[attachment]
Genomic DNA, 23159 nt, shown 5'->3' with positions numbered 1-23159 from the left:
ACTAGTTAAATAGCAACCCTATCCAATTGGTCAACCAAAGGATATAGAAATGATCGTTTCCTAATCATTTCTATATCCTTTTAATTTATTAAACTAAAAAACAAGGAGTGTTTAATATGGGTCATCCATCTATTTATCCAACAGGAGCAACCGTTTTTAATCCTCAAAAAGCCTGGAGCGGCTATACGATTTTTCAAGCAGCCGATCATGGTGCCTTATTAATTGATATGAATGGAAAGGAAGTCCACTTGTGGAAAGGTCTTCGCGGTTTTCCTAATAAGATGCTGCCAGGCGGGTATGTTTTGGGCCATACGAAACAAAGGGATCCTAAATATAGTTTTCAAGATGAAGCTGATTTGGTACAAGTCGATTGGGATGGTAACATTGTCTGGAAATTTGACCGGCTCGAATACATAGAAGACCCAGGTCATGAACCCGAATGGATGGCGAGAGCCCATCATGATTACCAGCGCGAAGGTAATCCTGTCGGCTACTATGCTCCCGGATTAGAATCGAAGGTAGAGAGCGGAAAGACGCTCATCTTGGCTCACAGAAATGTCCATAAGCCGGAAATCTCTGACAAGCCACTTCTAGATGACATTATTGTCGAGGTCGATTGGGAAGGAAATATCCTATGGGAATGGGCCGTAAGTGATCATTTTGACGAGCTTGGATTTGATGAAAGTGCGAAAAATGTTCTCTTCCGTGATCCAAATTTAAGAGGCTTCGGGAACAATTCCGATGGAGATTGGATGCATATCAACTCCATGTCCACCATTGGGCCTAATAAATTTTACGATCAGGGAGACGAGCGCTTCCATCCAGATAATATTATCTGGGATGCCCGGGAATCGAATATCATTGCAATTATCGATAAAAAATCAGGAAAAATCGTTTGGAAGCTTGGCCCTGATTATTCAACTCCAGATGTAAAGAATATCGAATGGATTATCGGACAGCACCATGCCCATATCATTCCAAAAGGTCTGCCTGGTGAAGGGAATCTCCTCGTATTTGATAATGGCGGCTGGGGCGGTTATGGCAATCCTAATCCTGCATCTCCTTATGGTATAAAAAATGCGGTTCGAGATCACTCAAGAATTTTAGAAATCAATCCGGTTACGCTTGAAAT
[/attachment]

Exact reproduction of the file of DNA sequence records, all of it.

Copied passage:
Genomic DNA, 23159 nt, shown 5'->3' with positions numbered 1-23159 from the left:
ACTAGTTAAATAGCAACCCTATCCAATTGGTCAACCAAAGGATATAGAAATGATCGTTTCCTAATCATTTCTATATCCTTTTAATTTATTAAACTAAAAAACAAGGAGTGTTTAATATGGGTCATCCATCTATTTATCCAACAGGAGCAACCGTTTTTAATCCTCAAAAAGCCTGGAGCGGCTATACGATTTTTCAAGCAGCCGATCATGGTGCCTTATTAATTGATATGAATGGAAAGGAAGTCCACTTGTGGAAAGGTCTTCGCGGTTTTCCTAATAAGATGCTGCCAGGCGGGTATGTTTTGGGCCATACGAAACAAAGGGATCCTAAATATAGTTTTCAAGATGAAGCTGATTTGGTACAAGTCGATTGGGATGGTAACATTGTCTGGAAATTTGACCGGCTCGAATACATAGAAGACCCAGGTCATGAACCCGAATGGATGGCGAGAGCCCATCATGATTACCAGCGCGAAGGTAATCCTGTCGGCTACTATGCTCCCGGATTAGAATCGAAGGTAGAGAGCGGAAAGACGCTCATCTTGGCTCACAGAAATGTCCATAAGCCGGAAATCTCTGACAAGCCACTTCTAGATGACATTATTGTCGAGGTCGATTGGGAAGGAAATATCCTATGGGAATGGGCCGTAAGTGATCATTTTGACGAGCTTGGATTTGATGAAAGTGCGAAAAATGTTCTCTTCCGTGATCCAAATTTAAGAGGCTTCGGGAACAATTCCGATGGAGATTGGATGCATATCAACTCCATGTCCACCATTGGGCCTAATAAATTTTACGATCAGGGAGACGAGCGCTTCCATCCAGATAATATTATCTGGGATGCCCGGGAATCGAATATCATTGCAATTATCGATAAAAAATCAGGAAAAATCGTTTGGAAGCTTGGCCCTGATTATTCAACTCCAGATGTAAAGAATATCGAATGGATTATCGGACAGCACCATGCCCATATCATTCCAAAAGGTCTGCCTGGTGAAGGGAATCTCCTCGTATTTGATAATGGCGGCTGGGGCGGTTATGGCAATCCTAATCCTGCATCTCCTTATGGTATAAAAAATGCGGTTCGAGATCACTCAAGAATTTTAGAAATCAATCCGGTTACGCTTGAAAT